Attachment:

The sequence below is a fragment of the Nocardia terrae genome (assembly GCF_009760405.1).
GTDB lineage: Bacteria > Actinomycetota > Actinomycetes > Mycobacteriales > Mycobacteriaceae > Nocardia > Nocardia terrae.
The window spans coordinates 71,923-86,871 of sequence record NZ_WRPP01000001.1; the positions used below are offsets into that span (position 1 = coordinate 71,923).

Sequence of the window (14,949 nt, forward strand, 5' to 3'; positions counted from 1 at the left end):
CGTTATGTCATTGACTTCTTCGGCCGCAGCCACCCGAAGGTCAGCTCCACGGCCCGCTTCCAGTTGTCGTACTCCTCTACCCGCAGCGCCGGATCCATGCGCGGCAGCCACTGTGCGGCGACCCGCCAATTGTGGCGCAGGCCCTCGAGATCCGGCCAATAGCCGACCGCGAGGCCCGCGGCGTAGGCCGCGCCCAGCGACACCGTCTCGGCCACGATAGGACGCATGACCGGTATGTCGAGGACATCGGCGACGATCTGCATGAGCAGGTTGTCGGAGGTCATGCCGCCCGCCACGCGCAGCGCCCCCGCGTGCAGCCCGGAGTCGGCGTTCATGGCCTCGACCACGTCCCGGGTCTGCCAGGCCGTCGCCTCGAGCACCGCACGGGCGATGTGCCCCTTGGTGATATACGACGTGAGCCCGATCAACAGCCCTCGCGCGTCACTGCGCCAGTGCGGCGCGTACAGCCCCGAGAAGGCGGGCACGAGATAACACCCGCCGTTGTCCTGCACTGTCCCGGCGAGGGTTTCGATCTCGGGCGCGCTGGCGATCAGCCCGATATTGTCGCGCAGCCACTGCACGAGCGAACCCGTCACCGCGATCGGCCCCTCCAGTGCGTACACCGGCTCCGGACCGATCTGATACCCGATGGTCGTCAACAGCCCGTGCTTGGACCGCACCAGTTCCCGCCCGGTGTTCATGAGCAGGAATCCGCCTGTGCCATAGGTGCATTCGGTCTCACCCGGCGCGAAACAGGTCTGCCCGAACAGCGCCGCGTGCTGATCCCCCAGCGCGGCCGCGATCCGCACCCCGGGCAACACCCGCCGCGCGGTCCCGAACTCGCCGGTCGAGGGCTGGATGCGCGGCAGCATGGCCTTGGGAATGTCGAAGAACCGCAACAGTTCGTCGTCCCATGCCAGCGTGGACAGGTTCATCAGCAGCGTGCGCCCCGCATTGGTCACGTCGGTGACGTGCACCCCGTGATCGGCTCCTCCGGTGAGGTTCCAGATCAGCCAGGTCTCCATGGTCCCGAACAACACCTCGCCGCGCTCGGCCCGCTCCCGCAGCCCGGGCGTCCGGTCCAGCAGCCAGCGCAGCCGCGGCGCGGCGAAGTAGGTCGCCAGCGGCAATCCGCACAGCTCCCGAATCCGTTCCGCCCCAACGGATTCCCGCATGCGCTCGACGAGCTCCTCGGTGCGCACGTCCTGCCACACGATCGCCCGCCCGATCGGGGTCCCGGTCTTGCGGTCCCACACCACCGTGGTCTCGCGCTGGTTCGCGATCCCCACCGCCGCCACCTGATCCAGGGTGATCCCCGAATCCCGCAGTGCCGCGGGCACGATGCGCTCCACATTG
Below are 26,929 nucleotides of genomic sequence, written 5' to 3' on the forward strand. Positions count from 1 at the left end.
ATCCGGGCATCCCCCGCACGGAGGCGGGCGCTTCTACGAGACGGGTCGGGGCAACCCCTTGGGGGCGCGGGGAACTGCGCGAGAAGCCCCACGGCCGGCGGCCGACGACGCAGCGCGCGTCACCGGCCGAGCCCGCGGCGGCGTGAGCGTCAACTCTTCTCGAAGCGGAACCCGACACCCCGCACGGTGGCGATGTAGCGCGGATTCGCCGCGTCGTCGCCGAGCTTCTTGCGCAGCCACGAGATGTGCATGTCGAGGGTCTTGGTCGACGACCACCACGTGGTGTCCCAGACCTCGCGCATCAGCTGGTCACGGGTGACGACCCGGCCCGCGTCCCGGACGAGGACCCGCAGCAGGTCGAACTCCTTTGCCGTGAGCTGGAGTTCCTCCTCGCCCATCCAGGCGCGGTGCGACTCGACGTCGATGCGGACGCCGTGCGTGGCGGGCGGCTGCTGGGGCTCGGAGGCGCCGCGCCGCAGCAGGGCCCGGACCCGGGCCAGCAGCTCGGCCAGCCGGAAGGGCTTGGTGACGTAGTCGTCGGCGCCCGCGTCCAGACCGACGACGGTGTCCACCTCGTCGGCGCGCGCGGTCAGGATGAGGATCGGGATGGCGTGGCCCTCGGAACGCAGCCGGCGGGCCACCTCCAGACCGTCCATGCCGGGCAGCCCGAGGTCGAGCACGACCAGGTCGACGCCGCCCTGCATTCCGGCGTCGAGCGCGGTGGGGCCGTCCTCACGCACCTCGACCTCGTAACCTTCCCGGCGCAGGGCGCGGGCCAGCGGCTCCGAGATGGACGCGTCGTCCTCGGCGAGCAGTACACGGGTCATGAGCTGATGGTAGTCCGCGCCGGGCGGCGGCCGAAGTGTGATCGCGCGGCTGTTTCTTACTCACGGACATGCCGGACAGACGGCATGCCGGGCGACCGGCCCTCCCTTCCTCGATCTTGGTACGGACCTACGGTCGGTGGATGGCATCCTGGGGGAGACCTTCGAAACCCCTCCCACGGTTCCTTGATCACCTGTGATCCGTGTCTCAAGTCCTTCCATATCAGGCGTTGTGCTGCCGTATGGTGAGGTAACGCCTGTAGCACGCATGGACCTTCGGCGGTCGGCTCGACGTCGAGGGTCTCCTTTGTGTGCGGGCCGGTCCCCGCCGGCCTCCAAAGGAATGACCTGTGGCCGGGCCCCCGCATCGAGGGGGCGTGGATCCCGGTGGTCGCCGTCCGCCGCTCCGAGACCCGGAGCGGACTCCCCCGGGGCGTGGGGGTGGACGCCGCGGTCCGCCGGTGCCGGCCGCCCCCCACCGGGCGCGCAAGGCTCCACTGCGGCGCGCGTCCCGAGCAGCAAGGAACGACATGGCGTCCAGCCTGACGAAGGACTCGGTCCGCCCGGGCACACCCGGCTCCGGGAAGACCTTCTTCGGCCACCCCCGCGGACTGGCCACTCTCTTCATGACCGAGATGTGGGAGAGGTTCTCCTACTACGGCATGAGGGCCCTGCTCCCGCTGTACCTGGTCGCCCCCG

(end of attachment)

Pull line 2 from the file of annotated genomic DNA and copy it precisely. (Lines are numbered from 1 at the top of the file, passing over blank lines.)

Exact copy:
GTDB lineage: Bacteria > Actinomycetota > Actinomycetes > Mycobacteriales > Mycobacteriaceae > Nocardia > Nocardia terrae.